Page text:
While short-term success may be predicated on the completion of achievable goals, success in life isn’t about the false notion of continuous advancement, but about maximizing each stage of the cycle. Over 50% of new exercisers quit within the first six months because they plan for an end point without a „then what.“ Sticking with fitness becomes a daunting task when novelties wear off, progress slows, and goals become harder to reach.
When you focus purely on continuous advancement and the next goal, you set yourself up to fail in the long run. Conversely, a regimen based on the ebb and flow of a well-planned cycle maximizes both growth and recovery. Athletes know this process as periodization and follow a strict but fluid plan accordingly. Every athlete knows deep down that someday their career will end. Those that practice self-awareness reinvent themselves in their next chapters as masters, coaches, or participants in a new sport. Our approach in fitness should be no different.
As one ages, the necessity for a well-constructed plan for both training and resting becomes more and more essential. As important as the miles, reps, and sets are, off days and active recovery are equally vital considerations. In the second half, recovery is no longer an afterthought or something done in response to soreness or injury, but a baked in part of the plan.
Step Three: Focus on Movement
As yoga practitioners and Qigong masters know, proficiency of movement can be mastered at any age. One of the great things about crafts like yoga or the marital arts is the focus on honing the skills of energy and breath juxtaposed with efficiency of movement. Such a practice takes focus and awareness, but not necessarily the vitality of youth.
While it is possible to slow the effects of material decay, it is not possible to stop or reverse them. Strength and power requires youthful exuberance, but the qualities of grace and rhythm aren’t necessarily limited by the confines of age. While you can’t stop gravity from taking its toll on your musculature, you can improve how well you stand up from a seated position whether you’re 18 or 80. Furthermore, while focusing on appearance won’t help you live longer, focusing on function just might.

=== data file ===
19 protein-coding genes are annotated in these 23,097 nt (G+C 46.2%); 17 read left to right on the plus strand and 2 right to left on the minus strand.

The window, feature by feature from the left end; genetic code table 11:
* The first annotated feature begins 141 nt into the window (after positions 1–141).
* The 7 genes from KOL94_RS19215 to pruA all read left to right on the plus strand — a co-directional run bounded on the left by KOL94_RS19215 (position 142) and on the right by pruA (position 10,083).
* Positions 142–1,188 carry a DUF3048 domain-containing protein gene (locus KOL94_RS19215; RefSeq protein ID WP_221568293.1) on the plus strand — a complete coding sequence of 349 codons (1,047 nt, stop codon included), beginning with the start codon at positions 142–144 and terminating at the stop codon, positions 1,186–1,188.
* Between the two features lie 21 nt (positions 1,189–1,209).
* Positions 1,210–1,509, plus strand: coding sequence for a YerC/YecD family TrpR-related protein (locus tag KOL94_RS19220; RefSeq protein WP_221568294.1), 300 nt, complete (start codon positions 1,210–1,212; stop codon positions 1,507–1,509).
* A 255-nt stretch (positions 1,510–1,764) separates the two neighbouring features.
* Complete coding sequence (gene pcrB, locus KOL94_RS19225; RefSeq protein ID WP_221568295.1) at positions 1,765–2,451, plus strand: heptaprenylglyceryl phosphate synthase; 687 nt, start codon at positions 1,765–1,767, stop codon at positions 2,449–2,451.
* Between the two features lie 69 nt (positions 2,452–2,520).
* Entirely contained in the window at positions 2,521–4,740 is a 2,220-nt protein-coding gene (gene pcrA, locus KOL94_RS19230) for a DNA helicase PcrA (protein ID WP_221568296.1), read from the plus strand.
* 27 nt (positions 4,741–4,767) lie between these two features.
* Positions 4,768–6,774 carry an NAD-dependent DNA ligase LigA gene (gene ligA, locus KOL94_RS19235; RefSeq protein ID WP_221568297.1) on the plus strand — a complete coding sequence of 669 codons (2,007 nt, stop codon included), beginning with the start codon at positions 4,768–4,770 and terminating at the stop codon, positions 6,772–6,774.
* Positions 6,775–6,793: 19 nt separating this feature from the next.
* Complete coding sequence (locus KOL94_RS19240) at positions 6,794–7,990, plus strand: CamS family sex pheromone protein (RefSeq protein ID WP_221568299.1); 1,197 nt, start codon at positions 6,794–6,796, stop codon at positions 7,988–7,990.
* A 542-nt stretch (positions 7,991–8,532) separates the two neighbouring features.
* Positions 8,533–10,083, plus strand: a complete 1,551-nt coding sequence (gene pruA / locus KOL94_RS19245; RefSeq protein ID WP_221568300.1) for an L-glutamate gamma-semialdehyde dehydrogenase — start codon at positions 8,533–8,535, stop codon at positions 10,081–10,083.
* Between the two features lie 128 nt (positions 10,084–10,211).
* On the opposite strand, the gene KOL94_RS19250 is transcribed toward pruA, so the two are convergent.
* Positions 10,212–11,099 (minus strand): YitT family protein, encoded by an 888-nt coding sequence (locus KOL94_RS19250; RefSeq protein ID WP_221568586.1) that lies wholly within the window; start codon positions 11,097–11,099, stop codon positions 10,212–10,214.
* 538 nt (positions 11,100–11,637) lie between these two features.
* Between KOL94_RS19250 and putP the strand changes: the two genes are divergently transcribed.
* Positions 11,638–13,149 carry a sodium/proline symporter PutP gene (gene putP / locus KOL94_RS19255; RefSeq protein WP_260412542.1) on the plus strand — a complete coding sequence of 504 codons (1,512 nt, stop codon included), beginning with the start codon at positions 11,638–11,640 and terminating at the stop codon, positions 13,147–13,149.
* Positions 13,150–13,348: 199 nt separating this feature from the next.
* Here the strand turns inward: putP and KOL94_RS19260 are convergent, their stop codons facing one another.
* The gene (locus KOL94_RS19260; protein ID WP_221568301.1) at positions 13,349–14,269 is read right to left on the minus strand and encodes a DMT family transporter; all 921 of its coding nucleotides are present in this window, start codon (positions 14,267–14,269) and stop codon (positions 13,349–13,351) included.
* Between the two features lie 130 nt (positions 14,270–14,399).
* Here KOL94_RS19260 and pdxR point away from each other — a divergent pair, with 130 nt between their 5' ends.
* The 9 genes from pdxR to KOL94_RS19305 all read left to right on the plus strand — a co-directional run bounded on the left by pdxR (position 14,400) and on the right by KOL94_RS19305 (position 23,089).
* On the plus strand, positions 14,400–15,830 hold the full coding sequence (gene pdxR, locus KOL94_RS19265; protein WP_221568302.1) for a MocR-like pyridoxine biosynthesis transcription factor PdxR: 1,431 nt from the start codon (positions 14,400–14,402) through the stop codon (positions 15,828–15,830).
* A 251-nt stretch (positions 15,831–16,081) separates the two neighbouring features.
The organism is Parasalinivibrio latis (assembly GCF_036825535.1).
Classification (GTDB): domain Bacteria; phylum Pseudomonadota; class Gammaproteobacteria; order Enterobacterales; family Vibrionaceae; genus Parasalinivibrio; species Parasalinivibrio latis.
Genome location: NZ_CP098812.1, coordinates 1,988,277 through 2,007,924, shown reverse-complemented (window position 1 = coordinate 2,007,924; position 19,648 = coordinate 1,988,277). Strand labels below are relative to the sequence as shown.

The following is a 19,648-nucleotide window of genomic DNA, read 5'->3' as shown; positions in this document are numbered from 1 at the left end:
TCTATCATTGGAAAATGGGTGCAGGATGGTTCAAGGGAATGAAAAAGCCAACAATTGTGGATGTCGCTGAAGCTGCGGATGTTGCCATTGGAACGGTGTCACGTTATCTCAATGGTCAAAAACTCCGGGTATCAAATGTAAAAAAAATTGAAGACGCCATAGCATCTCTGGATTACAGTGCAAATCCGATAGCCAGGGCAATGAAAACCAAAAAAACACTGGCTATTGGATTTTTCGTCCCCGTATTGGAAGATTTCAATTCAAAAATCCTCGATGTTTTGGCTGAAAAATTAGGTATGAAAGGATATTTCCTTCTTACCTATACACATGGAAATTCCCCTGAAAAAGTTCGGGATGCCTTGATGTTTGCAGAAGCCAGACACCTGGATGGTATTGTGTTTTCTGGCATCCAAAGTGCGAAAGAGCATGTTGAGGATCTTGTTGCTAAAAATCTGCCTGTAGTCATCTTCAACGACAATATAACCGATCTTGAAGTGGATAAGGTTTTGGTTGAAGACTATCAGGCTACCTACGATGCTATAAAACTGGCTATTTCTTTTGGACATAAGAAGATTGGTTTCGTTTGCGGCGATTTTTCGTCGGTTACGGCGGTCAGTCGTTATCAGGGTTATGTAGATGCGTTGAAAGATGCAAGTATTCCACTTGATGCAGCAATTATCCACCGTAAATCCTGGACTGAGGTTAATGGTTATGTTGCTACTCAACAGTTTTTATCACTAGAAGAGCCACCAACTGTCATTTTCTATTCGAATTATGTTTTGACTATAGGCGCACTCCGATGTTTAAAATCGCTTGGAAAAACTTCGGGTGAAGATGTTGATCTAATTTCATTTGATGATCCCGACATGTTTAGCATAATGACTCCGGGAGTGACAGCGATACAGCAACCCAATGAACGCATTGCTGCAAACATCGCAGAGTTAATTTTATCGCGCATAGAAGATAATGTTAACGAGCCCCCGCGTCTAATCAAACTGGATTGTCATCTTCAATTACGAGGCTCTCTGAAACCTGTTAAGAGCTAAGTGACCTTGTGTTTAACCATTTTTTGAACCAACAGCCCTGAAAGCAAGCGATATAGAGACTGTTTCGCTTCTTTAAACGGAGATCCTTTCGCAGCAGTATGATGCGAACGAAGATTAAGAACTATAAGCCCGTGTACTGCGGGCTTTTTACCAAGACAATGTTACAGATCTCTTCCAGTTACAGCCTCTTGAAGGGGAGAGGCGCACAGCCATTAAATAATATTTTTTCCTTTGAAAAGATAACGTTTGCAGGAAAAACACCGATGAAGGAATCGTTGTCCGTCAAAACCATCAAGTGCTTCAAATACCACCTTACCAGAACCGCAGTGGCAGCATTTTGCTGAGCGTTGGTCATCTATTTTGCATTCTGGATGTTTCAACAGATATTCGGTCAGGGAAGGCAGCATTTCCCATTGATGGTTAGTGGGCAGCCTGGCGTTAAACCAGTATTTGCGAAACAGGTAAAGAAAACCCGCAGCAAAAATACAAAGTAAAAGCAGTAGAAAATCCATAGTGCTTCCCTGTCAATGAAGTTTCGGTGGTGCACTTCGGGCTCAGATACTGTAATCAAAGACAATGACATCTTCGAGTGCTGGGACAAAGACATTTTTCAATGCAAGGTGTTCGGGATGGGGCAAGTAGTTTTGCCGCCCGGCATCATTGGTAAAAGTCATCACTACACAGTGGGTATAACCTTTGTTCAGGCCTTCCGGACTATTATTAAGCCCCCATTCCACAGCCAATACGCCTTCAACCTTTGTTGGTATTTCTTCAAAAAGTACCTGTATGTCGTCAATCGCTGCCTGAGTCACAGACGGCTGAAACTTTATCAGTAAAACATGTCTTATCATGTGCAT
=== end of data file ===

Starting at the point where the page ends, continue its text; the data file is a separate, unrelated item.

Step Four: Stop and Smell the Roses
Studies show that happiness dips during middle age but peaks as we grow into old age. Despite the wrinkles, gray hair, and sagging skin, seniors tend to actually be happier than their physically beautiful and youthful counterparts. How is that possible? Maybe it is because as we slow down we start noticing the more important things. When we stop obsessing over how we look and worrying constantly about what others think, we open ourselves to the possibility of awe and wonder. Another way to think about it is that as we mature, we lose the battle (of peak physicality and keeping up with the Joneses) but we win the war (of letting go of ego and living authentically).
Accept Your Change
Ultimately, the acceptance of change is the only way we grow, even if that growth is spiritual or emotional while facing physical decline. As was it was poetically brought to my attention years ago, when it comes to aging, there are two types of people—those that lead with ego and arrogance, and those that lead with selfless humility. Having been in both camps, I can attest to the pratfalls of the former and the benefits of the latter. The bottom line is that getting older doesn’t have to equal being fragile, but it should equal being humble.
Source: How To Age Gracefully